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The impact of commercialisation and genetic data sharing arrangements on public trust and the intention to participate in biobank research

Citation

Critchley, CR and Nicol, D and Otlowski, M, The impact of commercialisation and genetic data sharing arrangements on public trust and the intention to participate in biobank research, Public Health Genomics, 18 pp. 160-172. ISSN 1662-4246 (2015) [Refereed Article]

Copyright Statement

2015 S. Karger AG,

DOI: doi:10.1159/000375441

Abstract

Objectives: The necessity for biobanks to share their resources with third parties poses potential risks to public trust and the intention to participate in genetic research. We explore the effects of data sharing and the type of third-party access (public vs. private) on public trust and, in turn, the intention to participate in biobank research. Methods: An experimental design was used to assess a national sample of 1,701 Australians via a computer-assisted telephone interview. Results: The results revealed that trust and the intention to participate significantly decreased in relation to private compared to public biobanks, and when access to thirdparty researchers was allowed compared to when it was not. Somewhat surprisingly, no differences were found in relation to the third party being international compared to Australian, but trust and the intention to participate were significantly eroded when private third parties were allowed access. Those with a university education were particularly distrustful of private biobanks and biobanks that allowed access, while those who were more aware of genetic databases appeared more confident with biobanks sharing with private-sector third parties. Conclusion: The pattern of results suggests that public awareness of the need for biobanks to share their resources widely needs to be increased to maintain public trust and support.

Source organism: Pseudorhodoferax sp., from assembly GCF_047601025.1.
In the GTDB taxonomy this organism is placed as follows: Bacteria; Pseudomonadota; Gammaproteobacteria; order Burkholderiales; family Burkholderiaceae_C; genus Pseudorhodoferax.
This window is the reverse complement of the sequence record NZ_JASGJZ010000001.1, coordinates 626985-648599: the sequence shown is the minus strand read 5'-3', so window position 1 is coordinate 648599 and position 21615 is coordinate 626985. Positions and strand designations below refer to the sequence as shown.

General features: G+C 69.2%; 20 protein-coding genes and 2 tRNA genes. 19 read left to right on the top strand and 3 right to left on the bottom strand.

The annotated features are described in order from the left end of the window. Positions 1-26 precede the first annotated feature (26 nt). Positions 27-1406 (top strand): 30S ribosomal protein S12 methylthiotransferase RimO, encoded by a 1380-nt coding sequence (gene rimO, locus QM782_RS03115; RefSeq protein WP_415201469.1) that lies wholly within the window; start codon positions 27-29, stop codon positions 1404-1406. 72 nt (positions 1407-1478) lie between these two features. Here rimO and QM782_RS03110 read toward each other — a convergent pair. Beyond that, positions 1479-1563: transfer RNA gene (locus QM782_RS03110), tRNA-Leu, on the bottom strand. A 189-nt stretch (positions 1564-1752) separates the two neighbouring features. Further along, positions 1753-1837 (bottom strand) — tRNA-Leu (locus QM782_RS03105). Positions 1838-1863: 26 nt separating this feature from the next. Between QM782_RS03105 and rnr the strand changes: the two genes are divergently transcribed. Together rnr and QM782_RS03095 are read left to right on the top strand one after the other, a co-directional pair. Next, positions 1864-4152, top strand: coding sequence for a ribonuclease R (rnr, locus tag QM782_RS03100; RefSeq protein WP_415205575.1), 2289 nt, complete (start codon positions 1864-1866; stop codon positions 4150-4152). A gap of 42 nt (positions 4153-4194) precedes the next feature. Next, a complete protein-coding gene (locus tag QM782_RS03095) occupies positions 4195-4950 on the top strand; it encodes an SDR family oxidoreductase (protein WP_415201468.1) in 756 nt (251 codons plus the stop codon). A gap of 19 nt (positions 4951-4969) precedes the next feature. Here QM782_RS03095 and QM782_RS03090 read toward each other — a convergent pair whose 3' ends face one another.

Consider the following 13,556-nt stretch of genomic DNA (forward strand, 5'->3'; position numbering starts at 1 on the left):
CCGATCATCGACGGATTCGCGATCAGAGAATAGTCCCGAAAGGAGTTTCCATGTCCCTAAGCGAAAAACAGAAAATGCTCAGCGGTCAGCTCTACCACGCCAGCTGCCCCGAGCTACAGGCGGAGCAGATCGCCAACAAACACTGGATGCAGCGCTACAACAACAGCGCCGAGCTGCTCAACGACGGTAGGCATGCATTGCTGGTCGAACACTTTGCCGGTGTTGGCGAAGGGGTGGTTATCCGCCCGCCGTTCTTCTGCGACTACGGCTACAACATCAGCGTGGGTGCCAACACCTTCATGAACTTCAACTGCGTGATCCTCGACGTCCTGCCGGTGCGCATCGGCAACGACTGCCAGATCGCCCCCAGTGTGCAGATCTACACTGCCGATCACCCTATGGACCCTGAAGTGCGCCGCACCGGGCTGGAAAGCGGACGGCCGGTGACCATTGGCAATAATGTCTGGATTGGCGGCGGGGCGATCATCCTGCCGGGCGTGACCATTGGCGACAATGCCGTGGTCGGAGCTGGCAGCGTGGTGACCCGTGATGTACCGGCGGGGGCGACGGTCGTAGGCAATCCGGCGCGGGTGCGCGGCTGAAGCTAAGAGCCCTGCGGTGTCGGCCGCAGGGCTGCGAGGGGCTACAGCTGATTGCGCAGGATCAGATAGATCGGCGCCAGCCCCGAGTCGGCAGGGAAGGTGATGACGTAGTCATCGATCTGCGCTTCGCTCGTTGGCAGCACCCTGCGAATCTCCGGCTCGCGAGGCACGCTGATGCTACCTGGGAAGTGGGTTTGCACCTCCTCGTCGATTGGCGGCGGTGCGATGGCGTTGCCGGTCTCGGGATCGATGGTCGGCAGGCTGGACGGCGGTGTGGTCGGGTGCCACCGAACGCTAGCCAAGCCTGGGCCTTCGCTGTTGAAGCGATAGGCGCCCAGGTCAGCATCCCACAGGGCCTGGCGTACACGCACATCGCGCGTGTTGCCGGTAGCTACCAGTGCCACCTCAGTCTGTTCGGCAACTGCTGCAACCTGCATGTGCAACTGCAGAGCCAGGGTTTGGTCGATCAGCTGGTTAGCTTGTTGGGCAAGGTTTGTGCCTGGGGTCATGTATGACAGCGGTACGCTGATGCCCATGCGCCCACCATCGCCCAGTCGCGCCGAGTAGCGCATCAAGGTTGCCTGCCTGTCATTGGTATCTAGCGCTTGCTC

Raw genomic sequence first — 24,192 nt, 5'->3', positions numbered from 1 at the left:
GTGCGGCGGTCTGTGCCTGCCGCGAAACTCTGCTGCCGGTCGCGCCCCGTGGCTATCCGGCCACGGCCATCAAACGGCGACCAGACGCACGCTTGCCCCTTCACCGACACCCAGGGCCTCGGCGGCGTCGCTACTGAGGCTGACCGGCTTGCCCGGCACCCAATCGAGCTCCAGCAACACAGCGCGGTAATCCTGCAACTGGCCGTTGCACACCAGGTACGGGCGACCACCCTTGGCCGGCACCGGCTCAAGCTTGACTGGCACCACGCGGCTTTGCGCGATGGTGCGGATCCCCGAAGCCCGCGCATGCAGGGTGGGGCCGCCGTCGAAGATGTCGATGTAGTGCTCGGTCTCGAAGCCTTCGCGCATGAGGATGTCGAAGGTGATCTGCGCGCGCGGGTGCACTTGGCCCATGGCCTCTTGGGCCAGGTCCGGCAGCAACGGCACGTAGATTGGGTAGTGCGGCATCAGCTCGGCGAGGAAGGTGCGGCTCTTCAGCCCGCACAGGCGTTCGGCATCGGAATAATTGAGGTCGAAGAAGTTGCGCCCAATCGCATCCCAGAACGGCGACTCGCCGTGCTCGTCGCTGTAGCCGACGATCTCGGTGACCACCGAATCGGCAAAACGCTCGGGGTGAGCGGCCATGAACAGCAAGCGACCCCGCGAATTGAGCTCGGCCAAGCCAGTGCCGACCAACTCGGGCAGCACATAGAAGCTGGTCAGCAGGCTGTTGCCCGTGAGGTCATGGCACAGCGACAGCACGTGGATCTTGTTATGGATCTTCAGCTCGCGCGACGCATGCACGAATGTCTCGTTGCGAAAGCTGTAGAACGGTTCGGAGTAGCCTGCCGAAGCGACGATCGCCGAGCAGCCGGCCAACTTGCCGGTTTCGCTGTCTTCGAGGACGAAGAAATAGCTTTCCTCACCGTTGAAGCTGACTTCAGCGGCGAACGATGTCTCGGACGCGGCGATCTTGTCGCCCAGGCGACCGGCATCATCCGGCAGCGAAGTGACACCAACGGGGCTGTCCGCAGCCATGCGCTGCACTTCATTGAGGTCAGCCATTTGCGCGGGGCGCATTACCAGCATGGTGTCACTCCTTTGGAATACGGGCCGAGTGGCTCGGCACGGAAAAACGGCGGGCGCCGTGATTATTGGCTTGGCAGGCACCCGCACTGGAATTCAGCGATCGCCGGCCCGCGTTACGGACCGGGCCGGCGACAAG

Item Details

Item Type:Refereed Article
Research Division:Law and Legal Studies
Research Group:Law
Research Field:Law not elsewhere classified
Objective Division:Law, Politics and Community Services
Objective Group:Justice and the Law
Objective Field:Law Reform
Author:Critchley, CR (Associate Professor Christine Critchley)
Author:Nicol, D (Professor Dianne Nicol)
Author:Otlowski, M (Professor Margaret Otlowski)
ID Code:107308
Year Published:2015
Funding Support:Australian Research Council (DP110100694)
Web of Science® Times Cited:14
Deposited By:Faculty of Law
Deposited On:2016-03-09
Last Modified:2017-02-16
Downloads:0

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